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Abstract Given the massive and growing environmental impacts of conventional agriculture, humanity needs new methods for growing food that not only meet dietary needs but also provide for multiple ecosystem functions with potential benefits to people and biodiversity. Concepts from ecology and complex adaptive systems suggest that persistent struct...
Article
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Agricultural producers, academics and policy‐makers are increasingly interested in multifunctional tree crop systems as a solution for maintaining ecosystem services and producing food. The US Midwest is emerging as a hotbed of such systems in the temperate North in the form of farm‐scale woody perennial polyculture enterprises, but they are curren...
Preprint
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Determining where environmental management is best applied, either through regulating single sectors of human activities or across sectors, is complicated by interactions between human impacts and the environment. In this article, we show how an explicit representation of human-environment interactions can help, via “impact networks” including acti...
Article
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The global decline of megafauna is believed to have had significant and widespread ecological impacts. One such extinction of likely important consequence is the 18th century extinction of the Steller’s sea cow (Hydrodamalis gigas); however, little has been written about how the loss of this megaherbivore may have impacted coastal ecosystem dynamic...
Article
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Peak water describes the hydrological response of glacier-fed rivers to climate change, indicating that warming first drives increasing discharge until a glacier mass loss threshold is surpassed and discharge falls below values observed prior to contemporary climate warming. Although the physical principles of peak water are well understood and acc...
Article
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New migrants display unique use patterns and relationships with their host country's natural spaces. Understanding migrants' values about and interactions with nature requires identifying the meanings, benefits and capabilities that arise from their socio‐ecological interactions. This research seeks to understand how new migrants' engagement with t...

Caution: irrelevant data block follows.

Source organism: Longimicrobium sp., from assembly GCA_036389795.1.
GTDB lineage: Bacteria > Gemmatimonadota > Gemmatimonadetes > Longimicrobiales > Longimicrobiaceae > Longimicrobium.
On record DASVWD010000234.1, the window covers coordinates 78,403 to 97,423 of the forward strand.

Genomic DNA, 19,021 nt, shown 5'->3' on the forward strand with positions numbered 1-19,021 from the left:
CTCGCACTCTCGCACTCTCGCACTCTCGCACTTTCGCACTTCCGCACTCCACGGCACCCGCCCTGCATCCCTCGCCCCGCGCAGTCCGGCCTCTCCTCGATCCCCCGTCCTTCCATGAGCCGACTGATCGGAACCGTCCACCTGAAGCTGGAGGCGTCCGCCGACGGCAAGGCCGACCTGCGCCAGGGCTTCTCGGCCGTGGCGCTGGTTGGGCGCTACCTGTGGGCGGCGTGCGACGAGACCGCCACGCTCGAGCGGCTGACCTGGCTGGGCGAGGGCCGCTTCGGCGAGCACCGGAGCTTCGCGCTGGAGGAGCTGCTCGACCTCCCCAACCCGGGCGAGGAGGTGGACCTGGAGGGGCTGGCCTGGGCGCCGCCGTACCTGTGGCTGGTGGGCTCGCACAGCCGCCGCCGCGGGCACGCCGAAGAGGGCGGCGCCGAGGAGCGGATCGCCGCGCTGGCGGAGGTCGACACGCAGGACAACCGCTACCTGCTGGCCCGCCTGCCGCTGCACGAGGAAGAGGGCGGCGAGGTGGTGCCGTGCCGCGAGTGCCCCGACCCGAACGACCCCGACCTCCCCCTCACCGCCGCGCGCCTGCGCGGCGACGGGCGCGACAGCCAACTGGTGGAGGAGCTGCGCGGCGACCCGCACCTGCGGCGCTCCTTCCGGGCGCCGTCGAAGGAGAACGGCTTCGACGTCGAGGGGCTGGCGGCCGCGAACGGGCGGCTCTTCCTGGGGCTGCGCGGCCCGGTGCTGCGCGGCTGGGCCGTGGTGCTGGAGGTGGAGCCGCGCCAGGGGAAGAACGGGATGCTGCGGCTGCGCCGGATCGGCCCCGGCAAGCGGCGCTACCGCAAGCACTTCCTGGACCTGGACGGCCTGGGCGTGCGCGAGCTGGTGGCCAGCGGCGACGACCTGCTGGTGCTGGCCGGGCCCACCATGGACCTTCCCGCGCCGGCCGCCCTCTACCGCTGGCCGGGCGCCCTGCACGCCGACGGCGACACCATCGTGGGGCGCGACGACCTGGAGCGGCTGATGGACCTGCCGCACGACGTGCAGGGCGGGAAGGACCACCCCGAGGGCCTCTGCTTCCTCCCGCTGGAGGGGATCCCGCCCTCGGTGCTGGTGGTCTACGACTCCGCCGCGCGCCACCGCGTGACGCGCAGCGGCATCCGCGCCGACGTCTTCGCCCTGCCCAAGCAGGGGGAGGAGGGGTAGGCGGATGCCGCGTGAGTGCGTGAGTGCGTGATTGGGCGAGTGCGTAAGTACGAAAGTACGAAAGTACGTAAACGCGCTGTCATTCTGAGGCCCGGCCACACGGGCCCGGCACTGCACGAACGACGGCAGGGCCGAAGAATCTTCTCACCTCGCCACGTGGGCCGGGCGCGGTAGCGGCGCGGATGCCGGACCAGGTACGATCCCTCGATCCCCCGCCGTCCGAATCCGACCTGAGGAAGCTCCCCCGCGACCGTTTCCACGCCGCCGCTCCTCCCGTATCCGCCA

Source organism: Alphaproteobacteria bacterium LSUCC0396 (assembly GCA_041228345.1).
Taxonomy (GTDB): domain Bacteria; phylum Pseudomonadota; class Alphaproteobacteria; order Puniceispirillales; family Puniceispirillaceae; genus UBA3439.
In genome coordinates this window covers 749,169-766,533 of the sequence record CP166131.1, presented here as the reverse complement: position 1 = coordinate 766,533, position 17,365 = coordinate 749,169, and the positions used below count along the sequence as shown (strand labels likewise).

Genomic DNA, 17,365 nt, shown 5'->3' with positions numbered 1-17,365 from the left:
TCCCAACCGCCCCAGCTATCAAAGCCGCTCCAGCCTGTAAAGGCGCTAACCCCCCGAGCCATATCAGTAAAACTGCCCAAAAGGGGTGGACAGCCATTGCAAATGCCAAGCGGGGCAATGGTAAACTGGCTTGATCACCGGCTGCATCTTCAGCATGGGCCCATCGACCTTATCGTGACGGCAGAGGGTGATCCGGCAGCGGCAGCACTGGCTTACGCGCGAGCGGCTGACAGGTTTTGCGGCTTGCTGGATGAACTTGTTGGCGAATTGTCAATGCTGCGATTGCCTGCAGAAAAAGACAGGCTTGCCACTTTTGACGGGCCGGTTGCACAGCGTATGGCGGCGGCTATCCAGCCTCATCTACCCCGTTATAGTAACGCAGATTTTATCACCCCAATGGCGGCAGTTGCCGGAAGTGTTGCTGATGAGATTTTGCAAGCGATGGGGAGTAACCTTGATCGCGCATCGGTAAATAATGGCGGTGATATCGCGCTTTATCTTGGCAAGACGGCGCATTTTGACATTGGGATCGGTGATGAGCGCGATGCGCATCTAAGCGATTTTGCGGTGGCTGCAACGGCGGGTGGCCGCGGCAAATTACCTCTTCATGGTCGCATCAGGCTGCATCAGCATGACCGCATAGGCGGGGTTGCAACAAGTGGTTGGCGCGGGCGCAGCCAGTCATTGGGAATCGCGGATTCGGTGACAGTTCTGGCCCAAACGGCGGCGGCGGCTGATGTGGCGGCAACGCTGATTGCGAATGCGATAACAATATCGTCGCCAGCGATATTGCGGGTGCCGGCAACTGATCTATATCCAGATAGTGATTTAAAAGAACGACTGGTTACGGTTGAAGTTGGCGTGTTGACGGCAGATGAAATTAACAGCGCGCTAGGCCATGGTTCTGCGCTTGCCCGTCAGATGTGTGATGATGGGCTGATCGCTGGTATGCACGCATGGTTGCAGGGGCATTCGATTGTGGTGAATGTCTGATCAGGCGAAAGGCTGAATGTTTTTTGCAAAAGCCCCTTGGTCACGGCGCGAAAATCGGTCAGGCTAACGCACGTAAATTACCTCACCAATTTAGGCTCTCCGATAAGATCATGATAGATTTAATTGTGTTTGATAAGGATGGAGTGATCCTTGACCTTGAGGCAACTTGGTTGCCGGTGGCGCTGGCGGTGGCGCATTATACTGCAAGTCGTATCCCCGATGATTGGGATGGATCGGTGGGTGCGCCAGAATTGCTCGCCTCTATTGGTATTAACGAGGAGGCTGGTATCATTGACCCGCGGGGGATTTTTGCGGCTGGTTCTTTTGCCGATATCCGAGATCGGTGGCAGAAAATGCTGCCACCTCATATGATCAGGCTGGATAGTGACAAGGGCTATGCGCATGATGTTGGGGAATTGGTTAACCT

Technical Report
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The first UNEP synthesis report is titled: “Making Peace With Nature: A scientific blueprint to tackle the climate, biodiversity and pollution emergencies” and is based on evidence from global environmental assessments. The resulting synthesis communicates how climate change, biodiversity loss and pollution can be tackled jointly within the framewo...
Preprint
To achieve a sustainable future, it is imperative to transform human action and underlying social structures. Decades of research in social sciences have variously offered insights into understanding how such bold transformations might occur. However, these insights remain disjunct and of limited scope, providing only partial explanations on the pr...
Article
Full-text available
To address the ongoing global biodiversity crisis, conservation approaches must be underpinned by robust information. Canada is uniquely positioned to contribute to meeting global biodiversity targets, with some of the world's largest remaining intact ecosystems, and a commitment to co-application of Indigenous ways of knowing alongside scientific,...
Article
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In the sustainability and conservation sciences, “social learning” is defined as a group process which depends on trust and social capital and tends to boost conservation outcomes. We term this “collaborative social learning.” Meanwhile, the behavioral sciences define social learning as the individual use of socially acquired information and seek t...
Article
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Effectively conserving ecosystem services in order to maintain human wellbeing is a global need that requires an understanding of where ecosystem services are produced by ecosystems and where people benefit from these services. However, approaches to effectively identify key locations that have the capacity to supply ecosystem services and actually...
Article
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Staple crops, which have large amounts of carbohydrates, proteins, and/or fats, provide the bulk of calories in people's diets. Perennial plants, which can be productive for many years without the need for replanting, can produce staple foods and environmental benefits, but their agronomic and nutritional properties haven't been considered syntheti...